September 25th, 2013
We found that there were clear stereotypes of computer science students as people who, for example, “stay up late coding and drinking energy drinks” and have “no social life” (Cheryan, Plaut, Handron, & Hudson, 2013). In several behavioral experiments (Cheryan, Plaut, Davies, & Steele, 2009), we found that women who enter a computer science environment with objects stereotypically associated with the field (e.g., Star Trek posters, video games) are less likely to consider pursuing computer science than women who enter a computer science environment with non-stereotypical objects (e.g., art posters, water bottles). These results held even when the proportion of women in the environment was equal across the two types of environments.
The researchers suggest “broadening the image of computer science” by changing environmental factors among other things. Replacing the Star Trek poster with a Monet poster, I guess. I’m a little shocked that “video games” are a turn off for would be computer science majors of any type, however, in the same way telescopes should not be a turn off to would be astronomy majors.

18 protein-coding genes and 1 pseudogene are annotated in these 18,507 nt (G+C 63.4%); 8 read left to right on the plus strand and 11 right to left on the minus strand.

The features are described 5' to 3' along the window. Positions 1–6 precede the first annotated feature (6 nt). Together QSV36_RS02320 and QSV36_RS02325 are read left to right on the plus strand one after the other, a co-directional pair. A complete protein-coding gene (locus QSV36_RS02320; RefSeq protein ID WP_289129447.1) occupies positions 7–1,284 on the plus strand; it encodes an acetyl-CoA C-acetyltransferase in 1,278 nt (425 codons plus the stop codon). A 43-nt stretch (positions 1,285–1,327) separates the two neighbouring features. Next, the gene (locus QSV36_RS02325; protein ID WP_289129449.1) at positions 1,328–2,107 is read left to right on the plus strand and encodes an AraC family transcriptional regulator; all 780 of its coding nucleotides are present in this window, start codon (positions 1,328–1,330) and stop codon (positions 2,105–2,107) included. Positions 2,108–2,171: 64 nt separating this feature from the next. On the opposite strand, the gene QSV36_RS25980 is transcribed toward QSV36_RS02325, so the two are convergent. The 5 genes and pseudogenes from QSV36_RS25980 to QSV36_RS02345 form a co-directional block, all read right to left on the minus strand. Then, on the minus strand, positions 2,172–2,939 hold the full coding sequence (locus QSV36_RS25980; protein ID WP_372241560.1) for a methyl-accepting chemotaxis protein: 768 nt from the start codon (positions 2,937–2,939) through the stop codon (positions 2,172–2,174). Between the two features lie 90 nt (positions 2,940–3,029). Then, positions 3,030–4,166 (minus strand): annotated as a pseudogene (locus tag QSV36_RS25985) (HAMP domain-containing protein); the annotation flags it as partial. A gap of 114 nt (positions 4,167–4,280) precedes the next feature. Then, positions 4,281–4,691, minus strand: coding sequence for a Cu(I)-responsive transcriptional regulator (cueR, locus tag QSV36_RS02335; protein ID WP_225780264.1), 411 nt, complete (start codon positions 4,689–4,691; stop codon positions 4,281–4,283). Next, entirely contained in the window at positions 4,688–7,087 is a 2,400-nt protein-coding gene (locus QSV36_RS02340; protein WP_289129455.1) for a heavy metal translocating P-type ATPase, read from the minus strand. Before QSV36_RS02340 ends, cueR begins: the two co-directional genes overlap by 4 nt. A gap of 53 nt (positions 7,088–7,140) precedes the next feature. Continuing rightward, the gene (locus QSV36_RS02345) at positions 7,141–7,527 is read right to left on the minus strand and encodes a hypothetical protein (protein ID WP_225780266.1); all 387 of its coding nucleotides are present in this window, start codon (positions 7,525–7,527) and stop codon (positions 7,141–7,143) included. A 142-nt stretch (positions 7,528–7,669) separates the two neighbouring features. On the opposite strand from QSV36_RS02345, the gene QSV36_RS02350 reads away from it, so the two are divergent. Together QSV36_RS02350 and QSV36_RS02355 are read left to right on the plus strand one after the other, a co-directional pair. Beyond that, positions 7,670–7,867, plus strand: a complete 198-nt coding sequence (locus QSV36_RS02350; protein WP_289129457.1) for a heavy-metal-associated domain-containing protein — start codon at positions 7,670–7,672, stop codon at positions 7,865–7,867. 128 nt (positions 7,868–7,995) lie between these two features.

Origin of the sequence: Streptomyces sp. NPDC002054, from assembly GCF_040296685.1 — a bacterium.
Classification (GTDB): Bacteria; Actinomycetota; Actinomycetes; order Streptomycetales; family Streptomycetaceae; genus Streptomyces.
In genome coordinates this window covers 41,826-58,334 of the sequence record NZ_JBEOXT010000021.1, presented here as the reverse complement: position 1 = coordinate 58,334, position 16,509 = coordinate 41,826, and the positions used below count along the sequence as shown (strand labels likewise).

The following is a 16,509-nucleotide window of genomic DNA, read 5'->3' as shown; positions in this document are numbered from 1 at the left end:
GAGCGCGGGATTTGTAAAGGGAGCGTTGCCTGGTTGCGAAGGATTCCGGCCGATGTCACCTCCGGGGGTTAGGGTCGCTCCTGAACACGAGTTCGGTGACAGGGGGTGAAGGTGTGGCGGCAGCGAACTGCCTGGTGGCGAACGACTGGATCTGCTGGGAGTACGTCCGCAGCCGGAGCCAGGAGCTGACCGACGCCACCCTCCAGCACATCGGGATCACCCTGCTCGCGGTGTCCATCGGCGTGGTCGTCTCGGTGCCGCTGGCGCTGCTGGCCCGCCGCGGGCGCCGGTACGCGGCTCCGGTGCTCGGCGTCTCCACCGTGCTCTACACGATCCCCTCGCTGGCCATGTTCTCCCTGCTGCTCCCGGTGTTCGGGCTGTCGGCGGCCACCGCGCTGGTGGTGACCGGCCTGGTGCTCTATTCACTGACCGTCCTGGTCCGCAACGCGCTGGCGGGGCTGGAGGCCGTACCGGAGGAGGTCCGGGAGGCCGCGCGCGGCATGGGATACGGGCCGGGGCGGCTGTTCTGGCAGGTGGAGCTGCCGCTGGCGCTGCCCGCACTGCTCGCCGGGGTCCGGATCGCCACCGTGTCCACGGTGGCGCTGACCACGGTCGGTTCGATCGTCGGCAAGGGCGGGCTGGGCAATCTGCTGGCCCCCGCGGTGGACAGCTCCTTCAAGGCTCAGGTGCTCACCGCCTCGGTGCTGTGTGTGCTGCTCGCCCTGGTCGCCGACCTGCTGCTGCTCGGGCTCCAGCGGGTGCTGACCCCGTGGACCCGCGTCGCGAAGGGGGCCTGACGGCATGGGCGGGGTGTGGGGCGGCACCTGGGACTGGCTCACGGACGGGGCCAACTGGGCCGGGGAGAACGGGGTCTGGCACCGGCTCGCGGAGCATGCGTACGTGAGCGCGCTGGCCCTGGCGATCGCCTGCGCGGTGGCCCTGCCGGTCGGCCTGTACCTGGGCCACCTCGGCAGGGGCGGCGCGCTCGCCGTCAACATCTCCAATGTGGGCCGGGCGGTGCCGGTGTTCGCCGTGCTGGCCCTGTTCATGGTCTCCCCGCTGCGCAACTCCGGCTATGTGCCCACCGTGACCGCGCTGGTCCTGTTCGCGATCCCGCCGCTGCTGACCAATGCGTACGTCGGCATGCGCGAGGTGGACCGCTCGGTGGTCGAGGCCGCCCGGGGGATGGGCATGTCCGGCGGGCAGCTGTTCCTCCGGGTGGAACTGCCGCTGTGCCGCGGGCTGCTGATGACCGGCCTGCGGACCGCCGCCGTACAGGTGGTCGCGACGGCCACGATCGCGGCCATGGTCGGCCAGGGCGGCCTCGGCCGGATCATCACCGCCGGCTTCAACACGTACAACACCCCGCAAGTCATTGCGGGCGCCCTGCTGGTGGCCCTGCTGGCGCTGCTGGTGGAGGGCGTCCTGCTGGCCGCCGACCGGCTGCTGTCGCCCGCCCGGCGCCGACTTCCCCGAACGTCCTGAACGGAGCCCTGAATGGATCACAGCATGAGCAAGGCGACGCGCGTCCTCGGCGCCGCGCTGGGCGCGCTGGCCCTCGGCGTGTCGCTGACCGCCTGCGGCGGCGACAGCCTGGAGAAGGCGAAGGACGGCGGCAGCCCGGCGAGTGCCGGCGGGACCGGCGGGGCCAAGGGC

I’m torn here, because I want to have welcoming environments, but I also want to hang up things I like in my student lab and other spaces, and Star Trek and science fiction in general are part of that and may in fact help select similarly-minded people to engage with me (e.g., “Hey, I like that poster!”). I also think there may be another solution, too, involving bringing about more general social acceptance of Star Trek and things geeky.
And maybe I’m over reacting a bit, since they didn’t investigate astronomy students, many of whom I know, male and female, were inspired in part to go into science by Star Trek. I was.
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